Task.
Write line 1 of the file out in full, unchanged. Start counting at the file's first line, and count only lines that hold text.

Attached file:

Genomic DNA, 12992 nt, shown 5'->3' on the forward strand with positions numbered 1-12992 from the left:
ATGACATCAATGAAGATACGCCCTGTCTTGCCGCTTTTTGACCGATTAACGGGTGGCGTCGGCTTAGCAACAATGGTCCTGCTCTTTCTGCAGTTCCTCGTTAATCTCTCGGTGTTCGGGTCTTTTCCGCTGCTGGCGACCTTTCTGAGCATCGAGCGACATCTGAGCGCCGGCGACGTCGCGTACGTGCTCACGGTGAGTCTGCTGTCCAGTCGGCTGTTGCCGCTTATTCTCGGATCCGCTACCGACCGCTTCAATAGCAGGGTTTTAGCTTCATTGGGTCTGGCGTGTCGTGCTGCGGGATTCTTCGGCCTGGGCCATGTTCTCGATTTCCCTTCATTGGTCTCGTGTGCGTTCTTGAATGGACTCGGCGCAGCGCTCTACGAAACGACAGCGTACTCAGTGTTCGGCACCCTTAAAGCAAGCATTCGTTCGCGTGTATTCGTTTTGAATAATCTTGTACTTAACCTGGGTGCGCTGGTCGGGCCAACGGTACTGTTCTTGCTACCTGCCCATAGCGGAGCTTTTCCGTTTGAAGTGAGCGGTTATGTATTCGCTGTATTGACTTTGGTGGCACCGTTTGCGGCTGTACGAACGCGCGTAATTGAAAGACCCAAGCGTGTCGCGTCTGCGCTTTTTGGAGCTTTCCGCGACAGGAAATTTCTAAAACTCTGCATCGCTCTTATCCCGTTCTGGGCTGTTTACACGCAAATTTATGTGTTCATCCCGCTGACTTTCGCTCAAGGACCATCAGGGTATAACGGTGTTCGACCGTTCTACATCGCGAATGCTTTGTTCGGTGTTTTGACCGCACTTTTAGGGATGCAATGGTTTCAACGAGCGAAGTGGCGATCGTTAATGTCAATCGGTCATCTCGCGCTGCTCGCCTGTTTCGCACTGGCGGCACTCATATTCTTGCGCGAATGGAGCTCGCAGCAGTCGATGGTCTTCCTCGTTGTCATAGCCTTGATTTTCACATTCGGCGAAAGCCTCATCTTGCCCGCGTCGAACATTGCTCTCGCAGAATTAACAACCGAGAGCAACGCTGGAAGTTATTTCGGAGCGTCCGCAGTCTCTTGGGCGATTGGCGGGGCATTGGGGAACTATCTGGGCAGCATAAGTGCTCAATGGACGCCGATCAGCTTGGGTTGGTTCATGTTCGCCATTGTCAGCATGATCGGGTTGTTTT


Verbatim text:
Genomic DNA, 12992 nt, shown 5'->3' on the forward strand with positions numbered 1-12992 from the left: